Community Representation Was Lacking at the 2014 Violence Prevention Summit


By TJ Dunnivant

Jacobs Center—Saturday, February 21. Opening remarks by District Attorney Bonnie Dumanis set the tone for an event that appeared to be much needed by a community stricken by gang violence and homicides.
For all intended purposes by those who put together the summit, all bases seemed to be covered. They had three sessions entitled Know Your Rights, Trauma Informed School and Communities and Promising Practices For School and Community using former Gang Members.
Know Your Rights was facilitated by NAACP President Lei-Chala Wilson and southeast division Captain Tony McElroy. Three youth from the Alliance for Community Empowerment (ACE) sat in this session for the first 9:30 round. McElroy and Wilson did a great job tag teaming and letting the youth know questions to ask in the event they are stopped by law enforcement. The youth had the opportunity to attend the two other sessions at 10:15 and 11:00. However, youth Yasin said he learned the most from the first one. “I like knowing what to do if the police stop you,” he said with a hardened look on his face. “If he doesn’t tell me I’m under arrest, I can leave.” Yasin said he also enjoyed “the session with the bangers”. He adamantly declared that he now knows why he is going to stay away from the gangs in his neighborhood of City Heights.
Yasin and two other youth from the ACE program seemed to be the only youth attending the event, besides the handful that were part of Reginald Washington’s Project AWARE. The absence of surrounding community youth, adults and known fourth district leaders, was the first sign that there was a lack of community awareness about the summit.
In addition, there was a moment where one community member was able to confront one of the diversion program leaders during one of sessions. The program leader asked why parents weren’t willing to come to her diversion sessions. One gentleman replied that trust was an issue​​, others gave their reasons it could be and one community member that dealt with the leader in the past, spoke out sincerely as to why she didn’t want to attend. “I met you the night my son was caught up in a curfew sweep,” she said, “and that night you weren’t trying to hear me and so we don’t trust you!” The leader wanted to reply, but it was time to go to the next session, so their conversation had to continue outside of the room.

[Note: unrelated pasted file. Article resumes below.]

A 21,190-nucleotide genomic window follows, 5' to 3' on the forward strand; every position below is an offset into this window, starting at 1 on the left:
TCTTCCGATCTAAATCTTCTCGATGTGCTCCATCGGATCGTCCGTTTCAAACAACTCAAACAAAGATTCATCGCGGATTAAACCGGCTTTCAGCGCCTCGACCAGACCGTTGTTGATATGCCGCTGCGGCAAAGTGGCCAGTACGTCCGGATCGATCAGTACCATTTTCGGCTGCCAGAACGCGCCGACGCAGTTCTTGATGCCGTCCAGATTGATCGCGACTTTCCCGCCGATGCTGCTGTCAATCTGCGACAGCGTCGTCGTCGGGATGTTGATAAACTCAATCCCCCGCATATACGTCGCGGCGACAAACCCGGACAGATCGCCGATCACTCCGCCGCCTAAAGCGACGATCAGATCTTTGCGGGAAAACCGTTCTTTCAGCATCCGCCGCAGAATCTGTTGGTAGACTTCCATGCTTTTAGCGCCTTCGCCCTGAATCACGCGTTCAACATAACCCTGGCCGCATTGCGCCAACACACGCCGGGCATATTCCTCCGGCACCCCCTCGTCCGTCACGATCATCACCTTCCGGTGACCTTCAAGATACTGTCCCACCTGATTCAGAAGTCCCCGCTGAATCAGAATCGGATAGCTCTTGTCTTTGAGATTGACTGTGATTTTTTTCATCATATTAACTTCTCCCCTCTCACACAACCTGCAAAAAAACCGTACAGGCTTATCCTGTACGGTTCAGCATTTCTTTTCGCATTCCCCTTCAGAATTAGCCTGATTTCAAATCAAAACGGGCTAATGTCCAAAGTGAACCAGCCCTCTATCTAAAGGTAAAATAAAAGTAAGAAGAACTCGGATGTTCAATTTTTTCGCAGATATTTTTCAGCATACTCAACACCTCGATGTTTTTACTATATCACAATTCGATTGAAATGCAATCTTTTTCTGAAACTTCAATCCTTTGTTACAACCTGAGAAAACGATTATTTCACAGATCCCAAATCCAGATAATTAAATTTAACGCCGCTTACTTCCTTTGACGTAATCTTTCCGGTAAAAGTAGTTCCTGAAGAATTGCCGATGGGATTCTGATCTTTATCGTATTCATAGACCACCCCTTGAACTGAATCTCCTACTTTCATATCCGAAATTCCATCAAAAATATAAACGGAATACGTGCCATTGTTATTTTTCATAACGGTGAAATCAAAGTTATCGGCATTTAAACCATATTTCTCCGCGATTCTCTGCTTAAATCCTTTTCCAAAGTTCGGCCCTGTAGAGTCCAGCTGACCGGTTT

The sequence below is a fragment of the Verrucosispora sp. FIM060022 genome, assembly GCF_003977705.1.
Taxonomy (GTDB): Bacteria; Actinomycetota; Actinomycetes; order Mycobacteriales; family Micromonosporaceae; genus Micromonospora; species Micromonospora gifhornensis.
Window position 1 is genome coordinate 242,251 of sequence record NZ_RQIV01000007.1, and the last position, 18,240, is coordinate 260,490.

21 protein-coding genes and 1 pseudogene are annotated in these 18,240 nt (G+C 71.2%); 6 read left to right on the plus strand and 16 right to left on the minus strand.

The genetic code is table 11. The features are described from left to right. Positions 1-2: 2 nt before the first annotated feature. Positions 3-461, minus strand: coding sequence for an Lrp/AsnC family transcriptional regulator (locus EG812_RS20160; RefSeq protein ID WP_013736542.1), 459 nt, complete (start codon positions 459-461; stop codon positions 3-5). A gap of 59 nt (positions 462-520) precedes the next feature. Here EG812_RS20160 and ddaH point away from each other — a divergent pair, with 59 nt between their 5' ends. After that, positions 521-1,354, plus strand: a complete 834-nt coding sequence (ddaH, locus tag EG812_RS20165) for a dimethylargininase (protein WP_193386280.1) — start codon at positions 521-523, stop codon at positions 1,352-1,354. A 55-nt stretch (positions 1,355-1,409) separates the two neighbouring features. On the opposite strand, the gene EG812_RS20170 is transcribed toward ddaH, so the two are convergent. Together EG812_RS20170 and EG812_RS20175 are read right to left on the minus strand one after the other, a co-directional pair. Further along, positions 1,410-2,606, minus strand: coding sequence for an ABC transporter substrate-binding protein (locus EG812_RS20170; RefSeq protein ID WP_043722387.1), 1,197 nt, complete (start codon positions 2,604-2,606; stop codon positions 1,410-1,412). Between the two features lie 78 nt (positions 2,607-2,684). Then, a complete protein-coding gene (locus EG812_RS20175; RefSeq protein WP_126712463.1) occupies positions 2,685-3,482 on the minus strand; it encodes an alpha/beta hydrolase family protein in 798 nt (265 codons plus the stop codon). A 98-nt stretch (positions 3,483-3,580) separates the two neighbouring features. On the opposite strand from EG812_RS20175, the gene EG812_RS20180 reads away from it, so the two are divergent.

Community organization 100 STRONG was one of the leaders within ​the ​fourth district that was not in attendance that day. Founder Mario Lewis said, “I didn’t find out about it until the day of. By that point I couldn’t rearrange my schedule.” Lewis went on to say he was quite disappointed that he wasn’t made aware of the summit. “You see these organizations and people coming into the community without figuring out who is already trying to do something about the violence within the community,” Mario quipped, “And when people don’t do their homework, they end up wasting the community’s time and resources. Our community is always getting poverty pimped. Somebody came in and threw this thing together with grant money and did a half [blank] job at community outreach!” Lewis said he had it on his list to start investigating some of the so-called diversion programs within the neighborhood. Lewis said it was time to start making the organizations receiving funds, accountable to the community at large.
After the breakout sessions, lunch was served and the keynote speaker Julio Marcial, Program Director for The California Wellness Foundation was introduced by Councilwoman Marti Emerald.
Marcial kept things real as he talked about the discounted neighborhood he grew up in and spoke about homicides in such a detailed way a saddened dose of reality began to permeate the entire room. Marcial spoke about the one healthy adult that connected with him as a youth. “I had a mentor that created a safe place,” He reminisced, “[Often] we are looking for new technologies and innovations…let me remind you there is nothing new about what we do.” The audience cheered in agreement.
Marcial continued to say things that many of the organizers of this event could have learned a hard lesson from. “What I am impressed about today is the number of young people that are here,” said Marcial, “because in some way we talk about wanting to help them find that path way, but we never ask them what we can do with them.” According to Marcial, this leads to an “us versus them mentality” and that mentality was evident by some of the “programs” present that day.
As Marcial made his closing comments, audience members gave him a standing ovation. But many were still left wondering if his message had been really heard at all.

Unlike many news organizations, Voice & Viewpoint delivers content that matters to you. Help us keep it that way by making a generous donation for as low as $2. Your support will fund local, investigative journalism for the community, by the community.